Tuesday, December 29, 2015

Money saving bread making tip...

I like to use honey in my homemade bread.  I also like to use blackstrap molasses.  See that bread there?  It is kind of dark in color.  I used the blackstrap molasses this time.  It is delicious.  Honey costs over $40 a gallon.  Blackstrap molasses costs about $9 a gallon.  It is also very high in minerals.  If you make bread, you might want to give it a try.  It has a significantly lower glycemic index than sugar, and just a little lower than honey.  Since I use natural yeast now, almost exclusively, this makes it so my bread has a very low glycemic index.  This is all good news. 

Sunday, December 27, 2015

A scrappy quilt for my grandson's bed...

My 12-year-old grandson has a queen-size bed.  He didn't have a blanket big enough for the whole thing, so I told him I'd make one for him. I found THIS nice video on YouTube and so I followed her instructions for making the quilt top from strips of scraps.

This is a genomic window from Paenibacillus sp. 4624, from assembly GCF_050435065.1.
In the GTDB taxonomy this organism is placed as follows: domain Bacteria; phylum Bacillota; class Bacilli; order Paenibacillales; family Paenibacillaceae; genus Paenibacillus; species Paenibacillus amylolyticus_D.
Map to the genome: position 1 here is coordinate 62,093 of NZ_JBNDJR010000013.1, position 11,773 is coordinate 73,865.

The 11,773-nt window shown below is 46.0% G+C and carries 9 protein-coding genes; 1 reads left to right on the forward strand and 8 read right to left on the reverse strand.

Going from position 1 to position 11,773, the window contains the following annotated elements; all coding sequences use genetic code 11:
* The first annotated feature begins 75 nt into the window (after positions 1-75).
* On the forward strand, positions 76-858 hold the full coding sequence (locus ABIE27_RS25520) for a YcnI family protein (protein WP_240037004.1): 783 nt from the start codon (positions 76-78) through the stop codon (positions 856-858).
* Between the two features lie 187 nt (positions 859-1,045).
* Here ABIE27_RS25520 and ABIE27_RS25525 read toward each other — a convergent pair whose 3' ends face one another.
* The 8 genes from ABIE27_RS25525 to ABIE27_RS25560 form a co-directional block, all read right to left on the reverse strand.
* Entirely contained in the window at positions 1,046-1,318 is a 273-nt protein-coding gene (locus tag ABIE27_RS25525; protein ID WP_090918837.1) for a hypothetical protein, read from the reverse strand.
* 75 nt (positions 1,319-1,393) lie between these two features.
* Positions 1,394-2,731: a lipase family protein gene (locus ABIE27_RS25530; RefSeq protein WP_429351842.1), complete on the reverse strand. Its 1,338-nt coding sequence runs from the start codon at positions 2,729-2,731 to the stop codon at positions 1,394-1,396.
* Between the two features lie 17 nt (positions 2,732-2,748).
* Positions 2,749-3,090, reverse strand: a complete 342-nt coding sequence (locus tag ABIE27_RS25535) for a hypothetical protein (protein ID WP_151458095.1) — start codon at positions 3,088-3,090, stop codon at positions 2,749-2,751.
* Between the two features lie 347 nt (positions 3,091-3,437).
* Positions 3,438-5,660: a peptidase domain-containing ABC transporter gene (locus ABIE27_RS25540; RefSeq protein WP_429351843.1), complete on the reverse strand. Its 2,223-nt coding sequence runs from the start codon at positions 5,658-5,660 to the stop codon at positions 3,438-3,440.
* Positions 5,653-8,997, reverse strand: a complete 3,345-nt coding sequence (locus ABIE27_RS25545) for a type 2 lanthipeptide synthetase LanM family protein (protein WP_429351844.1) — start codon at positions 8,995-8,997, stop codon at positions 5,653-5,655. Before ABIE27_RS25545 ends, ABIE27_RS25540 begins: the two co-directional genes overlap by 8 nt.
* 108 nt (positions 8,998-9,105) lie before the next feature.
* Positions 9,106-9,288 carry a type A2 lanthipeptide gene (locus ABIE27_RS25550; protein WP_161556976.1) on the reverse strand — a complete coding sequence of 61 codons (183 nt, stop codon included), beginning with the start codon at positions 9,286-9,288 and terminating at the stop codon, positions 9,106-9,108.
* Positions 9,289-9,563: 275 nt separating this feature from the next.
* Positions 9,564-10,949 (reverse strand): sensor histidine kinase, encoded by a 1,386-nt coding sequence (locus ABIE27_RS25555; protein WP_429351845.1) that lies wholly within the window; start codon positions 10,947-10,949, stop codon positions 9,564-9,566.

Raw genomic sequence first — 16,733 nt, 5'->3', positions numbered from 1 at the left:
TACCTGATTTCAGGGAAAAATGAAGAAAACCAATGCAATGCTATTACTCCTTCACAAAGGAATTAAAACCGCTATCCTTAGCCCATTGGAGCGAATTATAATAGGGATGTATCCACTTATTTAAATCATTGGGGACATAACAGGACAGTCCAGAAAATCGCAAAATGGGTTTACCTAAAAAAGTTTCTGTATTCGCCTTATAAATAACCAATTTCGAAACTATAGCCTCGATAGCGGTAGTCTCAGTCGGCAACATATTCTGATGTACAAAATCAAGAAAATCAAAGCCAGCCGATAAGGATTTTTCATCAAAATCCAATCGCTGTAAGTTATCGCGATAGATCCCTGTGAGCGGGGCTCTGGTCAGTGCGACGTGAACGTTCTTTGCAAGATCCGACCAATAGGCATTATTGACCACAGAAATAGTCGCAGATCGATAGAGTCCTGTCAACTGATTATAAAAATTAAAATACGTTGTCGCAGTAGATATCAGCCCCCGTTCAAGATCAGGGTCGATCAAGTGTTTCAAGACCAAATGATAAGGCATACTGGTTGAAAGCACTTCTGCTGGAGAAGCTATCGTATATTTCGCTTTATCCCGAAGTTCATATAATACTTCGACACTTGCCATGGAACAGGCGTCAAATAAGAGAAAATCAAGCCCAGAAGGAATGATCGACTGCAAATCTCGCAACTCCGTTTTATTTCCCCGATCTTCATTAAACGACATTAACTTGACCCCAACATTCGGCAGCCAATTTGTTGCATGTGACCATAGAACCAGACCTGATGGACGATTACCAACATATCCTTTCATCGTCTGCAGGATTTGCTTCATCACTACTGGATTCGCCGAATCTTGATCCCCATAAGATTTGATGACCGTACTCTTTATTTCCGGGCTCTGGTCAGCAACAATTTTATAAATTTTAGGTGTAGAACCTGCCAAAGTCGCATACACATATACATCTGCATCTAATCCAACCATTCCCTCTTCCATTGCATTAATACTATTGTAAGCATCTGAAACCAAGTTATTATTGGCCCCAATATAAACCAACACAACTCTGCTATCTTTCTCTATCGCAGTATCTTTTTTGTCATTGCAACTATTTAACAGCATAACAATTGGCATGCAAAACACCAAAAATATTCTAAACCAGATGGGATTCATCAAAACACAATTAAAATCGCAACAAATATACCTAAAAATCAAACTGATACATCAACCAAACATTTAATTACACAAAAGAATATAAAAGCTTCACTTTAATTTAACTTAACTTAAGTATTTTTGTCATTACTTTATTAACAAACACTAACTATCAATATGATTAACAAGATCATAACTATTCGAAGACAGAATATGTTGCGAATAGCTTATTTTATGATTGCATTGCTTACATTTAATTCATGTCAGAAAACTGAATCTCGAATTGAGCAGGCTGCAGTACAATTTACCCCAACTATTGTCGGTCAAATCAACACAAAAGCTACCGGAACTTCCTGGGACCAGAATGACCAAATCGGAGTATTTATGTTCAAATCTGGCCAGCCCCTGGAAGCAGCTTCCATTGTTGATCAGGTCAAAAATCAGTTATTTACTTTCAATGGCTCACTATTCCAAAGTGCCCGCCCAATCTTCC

I made my strips a little wider than she suggested - 3 1/2 inches, so with 1/4 inch seams, I ended up with 3 inch wide strips in the quilt.  I just randomly stacked the strips for sewing together.  I started out with 66 yards of sewn-together strips, and after finishing, the quilt is 90 inches x 100 inches, which is a nice size for his bed.  I put a layer of batting between the top and the backing, which I made out of bright orange fleece fabric... his favorite color.  After it was all together, I pinned it with safety pins and then took it to the sewing machine and "stitched in the ditch" between each 3rd strip.  That's all there was to it!  Of course it took some time, but it was very simple and relatively quick to make.

He loves it.  He says he sleeps better now with it on his bed.  :)

FYI - I laid it out on the gym floor at our Church.  I don't have enough floor space here, without all sorts of gymnastic moves on my part.

Thursday, December 24, 2015

Yogurt in my Wonder(ful) Cooking Bag!